At the same time, the numbers tell us there are 116,993 people who likely won’t be living the High Life – as in Miller High Life – along with their Farlow’s scallop salad. Miller/Coors is a sponsor of the PTTS. Just as we once did with Farlow’s prior to this past week, we’re asking our supporters to continue to stay away from the company’s products as long as it’s associated with the tournament. And, according to Facebook, those 116,993 people who dropped by for a visit in the last seven days passed the word along to 5,554,577 of their friends and neighbors online.

Somewhere in Barquisimeto, there’s a cantina owner wondering why everyone has suddenly switched to Budweiser. And somewhere at Miller/Coors corporate headquarters in Chicago (so much for the whole Rocky Mountain shtick) there’s a marketing exec wondering where 5.5 million customers went. Hint: Ask Skeeter Boats. Ask Tires Plus Total Car Care. Ask Costa del Mar Sunglasses. Or ask one of those PTTS team captains who isn’t getting a freebie wrap boat this year, is peeling all those sponsor patches off his NASCAR-style fishing shirt and is now faced with shelling out the tournament’s hefty entry fee –  from his own pocket.

Did you know that last week there were 182 people who read our Facebook page in a dialect of Norwegian? Or that 1,079 of you visited us online from Paris? As in Paris, France? In fact, the page was translated into French 11,502 times. The language is ranked third, behind English (63,629) and Spanish (39,219) among our visitors. And in case you’re wondering, the French word for “tarpon” is “tarpon.”

Tarpon fishing is popular in Venezuela. Which probably explains why 18,632 of our recent visitors call the country home. Did you know there’s a Boca Grande in Venezuela? It’s also an island. The similarity ends there. It’s ranked among the most affordable places in the world if you want a beach a few steps from your front door. Our Boca Grande didn’t quite make the list.

When Save The Tarpon talks about preserving our fishery for future generations, those future generations are paying attention. And they really do care. A remarkable 60.4 percent of our visitors are under the age of 34. And 75.3 percent of our visitors are in the target “under 45” demographic that brands like Miller/Coors spend millions in advertising dollars to attract. Money that’s being largely wasted through the company’s affiliation with the PTTS – and through your affiliation with and support of Save The Tarpon.

Save The Tarpon began in June, 2012 as a small group of people standing on a beach overlooking Boca Grande Pass. We watched as the PTTS gaffed and dragged fish to that beach to be tossed into a sling and weighed. We watched the PTTS pretend these fish weren’t dead or dying as they dumped them in the deepest part of the Pass. We counted the corpses the following day. We resolved to take PTTS host Joe Mercurio up on his offer to stop what the tournament was doing to the fishery “when someone tells us to stop.”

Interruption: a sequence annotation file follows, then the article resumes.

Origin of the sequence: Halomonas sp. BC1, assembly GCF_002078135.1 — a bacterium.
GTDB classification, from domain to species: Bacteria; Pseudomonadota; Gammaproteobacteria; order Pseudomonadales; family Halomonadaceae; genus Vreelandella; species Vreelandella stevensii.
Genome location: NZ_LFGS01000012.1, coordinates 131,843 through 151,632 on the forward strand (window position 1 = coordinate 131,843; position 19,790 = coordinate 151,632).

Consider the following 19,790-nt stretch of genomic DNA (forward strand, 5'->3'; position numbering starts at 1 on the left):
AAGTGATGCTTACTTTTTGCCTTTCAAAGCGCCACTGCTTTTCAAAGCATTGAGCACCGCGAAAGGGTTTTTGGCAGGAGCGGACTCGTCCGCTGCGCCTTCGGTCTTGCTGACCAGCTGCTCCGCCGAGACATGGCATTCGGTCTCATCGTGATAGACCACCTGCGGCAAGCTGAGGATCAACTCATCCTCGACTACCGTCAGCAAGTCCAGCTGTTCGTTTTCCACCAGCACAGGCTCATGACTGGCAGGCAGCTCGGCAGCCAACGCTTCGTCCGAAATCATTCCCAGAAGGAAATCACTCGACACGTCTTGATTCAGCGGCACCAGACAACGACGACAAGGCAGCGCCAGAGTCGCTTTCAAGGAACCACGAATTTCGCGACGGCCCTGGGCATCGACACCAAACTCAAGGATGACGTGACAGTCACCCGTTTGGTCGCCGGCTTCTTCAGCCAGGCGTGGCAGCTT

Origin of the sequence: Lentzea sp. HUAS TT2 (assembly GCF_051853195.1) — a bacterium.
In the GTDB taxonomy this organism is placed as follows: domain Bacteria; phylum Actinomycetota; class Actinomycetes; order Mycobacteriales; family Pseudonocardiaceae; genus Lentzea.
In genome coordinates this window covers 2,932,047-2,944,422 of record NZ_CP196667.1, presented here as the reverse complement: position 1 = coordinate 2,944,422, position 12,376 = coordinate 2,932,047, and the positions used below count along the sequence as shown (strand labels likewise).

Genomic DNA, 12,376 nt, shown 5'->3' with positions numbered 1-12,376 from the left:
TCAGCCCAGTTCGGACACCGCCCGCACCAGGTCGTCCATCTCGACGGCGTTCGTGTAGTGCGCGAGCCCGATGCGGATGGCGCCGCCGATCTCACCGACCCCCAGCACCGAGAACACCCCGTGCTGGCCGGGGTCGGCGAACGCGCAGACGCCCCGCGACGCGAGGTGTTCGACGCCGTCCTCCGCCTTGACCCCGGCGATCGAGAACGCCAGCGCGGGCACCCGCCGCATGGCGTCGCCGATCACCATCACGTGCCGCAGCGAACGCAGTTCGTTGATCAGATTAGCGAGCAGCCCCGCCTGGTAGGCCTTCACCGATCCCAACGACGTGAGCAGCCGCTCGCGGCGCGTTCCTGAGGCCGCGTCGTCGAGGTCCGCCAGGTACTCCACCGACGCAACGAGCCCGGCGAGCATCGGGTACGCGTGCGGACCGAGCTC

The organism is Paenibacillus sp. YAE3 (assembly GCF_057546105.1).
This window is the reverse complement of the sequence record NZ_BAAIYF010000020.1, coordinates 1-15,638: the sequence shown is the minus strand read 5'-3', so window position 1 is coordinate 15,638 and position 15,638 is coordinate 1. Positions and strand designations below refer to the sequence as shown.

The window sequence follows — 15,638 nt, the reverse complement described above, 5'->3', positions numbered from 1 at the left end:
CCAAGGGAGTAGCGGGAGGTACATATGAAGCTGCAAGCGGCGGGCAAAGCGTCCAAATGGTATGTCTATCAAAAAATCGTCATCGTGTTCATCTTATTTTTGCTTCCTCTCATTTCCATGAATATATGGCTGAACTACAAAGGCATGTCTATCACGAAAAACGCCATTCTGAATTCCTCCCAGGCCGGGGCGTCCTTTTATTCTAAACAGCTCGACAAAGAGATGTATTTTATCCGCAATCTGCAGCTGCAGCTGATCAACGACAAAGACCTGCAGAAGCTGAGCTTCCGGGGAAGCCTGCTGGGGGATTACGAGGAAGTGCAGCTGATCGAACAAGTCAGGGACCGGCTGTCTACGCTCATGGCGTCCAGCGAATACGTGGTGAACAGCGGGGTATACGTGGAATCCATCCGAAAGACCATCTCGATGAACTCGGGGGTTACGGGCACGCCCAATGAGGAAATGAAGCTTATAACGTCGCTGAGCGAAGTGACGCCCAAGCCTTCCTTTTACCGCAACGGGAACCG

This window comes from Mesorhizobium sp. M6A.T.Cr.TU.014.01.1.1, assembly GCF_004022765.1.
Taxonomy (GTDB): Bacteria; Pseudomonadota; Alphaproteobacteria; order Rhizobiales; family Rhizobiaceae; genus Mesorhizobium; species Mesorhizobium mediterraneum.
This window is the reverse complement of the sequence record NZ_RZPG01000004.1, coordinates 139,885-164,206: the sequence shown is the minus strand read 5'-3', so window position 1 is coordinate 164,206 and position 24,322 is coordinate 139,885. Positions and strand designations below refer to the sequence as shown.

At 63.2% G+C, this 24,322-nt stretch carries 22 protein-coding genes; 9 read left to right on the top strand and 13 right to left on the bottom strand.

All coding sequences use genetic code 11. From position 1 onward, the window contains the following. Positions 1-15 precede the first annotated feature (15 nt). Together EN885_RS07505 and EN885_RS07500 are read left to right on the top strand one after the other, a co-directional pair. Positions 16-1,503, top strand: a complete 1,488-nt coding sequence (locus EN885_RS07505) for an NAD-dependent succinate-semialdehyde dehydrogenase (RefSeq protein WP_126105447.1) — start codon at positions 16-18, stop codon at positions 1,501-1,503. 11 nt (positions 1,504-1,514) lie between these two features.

Eight months later, a few dozen have grown to nearly 15,000 who have come together to tell Mercurio it’s time to stop. And the message continues to grow. Or, as Olive now admits, “turns out it’s not just a handful of people on Boca Grande.” The folks in Barquisimeto would likely agree.

Farlow’s latest to cut ties to PTTS

FarlowsFarlow’s On the Water, the only local business to remain affiliated with the Professional Tarpon Tournament Series, has announced it will not be sponsoring a PTTS team in 2013.

Farlow’s, a popular Englewood restaurant, joins Tires Plus Total Car Care, Skeeter Boats, Costa del Mar Sunglasses and Andros Boatworks as the latest sponsor to sever its ties to the controversial fishing tournament.

Technically, Farlow’s wasn’t the lone local business. Port Charlotte-based Ingman Marine’s CEO Gary Ingman is a principal of the company that owns the PTTS. But the way things are going …

Former PTTS sponsors speak out: ‘We personally witnessed the abuse’

Tropical Seas Inc. Letter to Save the Tarpon

Click to enlarge and open in a new window.

The following letter was sent to Save The Tarpon by former PTTS sponsors Dan and Debbie Knorr of Tropical Seas Inc. and Reef Safe Suncare. The letter explains why they ended their PTTS sponsorship in 2010. It speaks for itself.